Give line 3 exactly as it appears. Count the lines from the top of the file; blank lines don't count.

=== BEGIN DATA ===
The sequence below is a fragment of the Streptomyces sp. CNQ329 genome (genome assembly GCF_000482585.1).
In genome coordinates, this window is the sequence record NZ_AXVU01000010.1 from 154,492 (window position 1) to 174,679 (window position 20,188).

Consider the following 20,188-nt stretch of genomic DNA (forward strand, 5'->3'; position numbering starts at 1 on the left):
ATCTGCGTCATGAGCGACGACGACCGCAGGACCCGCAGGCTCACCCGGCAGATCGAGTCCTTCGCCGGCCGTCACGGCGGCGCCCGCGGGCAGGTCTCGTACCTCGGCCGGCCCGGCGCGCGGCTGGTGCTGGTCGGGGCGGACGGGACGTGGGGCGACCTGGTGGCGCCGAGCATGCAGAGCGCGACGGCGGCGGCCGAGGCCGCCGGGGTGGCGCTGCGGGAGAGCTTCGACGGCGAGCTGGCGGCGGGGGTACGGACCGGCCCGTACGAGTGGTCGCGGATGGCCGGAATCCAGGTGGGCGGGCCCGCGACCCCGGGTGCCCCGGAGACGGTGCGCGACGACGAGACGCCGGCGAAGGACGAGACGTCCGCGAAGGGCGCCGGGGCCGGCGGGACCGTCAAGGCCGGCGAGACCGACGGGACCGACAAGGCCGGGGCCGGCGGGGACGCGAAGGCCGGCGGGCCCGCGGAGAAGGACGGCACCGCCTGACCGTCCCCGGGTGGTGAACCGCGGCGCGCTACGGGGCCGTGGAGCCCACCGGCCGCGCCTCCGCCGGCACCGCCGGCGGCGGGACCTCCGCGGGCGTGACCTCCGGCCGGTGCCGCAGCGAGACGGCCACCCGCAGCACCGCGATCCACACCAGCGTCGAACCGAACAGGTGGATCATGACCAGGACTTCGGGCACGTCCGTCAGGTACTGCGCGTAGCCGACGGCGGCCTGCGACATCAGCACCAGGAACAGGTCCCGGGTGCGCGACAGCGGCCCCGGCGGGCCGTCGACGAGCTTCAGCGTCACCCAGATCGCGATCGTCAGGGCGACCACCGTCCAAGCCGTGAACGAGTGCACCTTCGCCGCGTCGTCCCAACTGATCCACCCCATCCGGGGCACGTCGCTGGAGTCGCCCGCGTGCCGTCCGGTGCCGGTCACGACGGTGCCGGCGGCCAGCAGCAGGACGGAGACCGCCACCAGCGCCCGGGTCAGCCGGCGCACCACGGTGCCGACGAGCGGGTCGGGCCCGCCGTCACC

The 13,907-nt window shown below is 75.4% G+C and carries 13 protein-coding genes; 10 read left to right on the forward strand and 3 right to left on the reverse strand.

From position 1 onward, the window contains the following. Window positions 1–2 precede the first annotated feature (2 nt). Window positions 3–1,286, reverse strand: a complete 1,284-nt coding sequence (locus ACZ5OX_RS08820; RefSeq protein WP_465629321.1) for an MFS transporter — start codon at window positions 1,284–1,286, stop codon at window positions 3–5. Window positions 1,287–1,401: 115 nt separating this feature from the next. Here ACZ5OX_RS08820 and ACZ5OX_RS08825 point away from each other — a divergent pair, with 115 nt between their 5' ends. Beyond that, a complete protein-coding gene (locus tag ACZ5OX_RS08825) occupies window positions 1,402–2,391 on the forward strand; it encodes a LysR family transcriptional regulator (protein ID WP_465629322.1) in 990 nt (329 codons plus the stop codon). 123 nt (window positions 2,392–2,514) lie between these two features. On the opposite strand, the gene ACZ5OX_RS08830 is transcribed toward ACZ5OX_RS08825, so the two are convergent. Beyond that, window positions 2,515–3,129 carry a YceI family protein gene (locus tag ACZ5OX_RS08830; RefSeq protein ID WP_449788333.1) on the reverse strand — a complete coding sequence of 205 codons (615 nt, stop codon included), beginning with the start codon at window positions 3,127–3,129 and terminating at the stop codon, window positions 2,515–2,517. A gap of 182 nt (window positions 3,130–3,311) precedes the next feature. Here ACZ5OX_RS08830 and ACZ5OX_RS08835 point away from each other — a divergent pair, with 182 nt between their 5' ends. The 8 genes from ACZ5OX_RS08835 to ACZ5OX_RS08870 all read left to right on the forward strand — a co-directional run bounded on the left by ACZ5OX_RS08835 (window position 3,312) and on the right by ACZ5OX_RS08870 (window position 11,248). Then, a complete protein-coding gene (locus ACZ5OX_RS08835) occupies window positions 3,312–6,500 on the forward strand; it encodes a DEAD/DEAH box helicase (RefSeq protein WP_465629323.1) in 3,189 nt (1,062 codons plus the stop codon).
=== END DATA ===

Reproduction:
Consider the following 20,188-nt stretch of genomic DNA (forward strand, 5'->3'; position numbering starts at 1 on the left):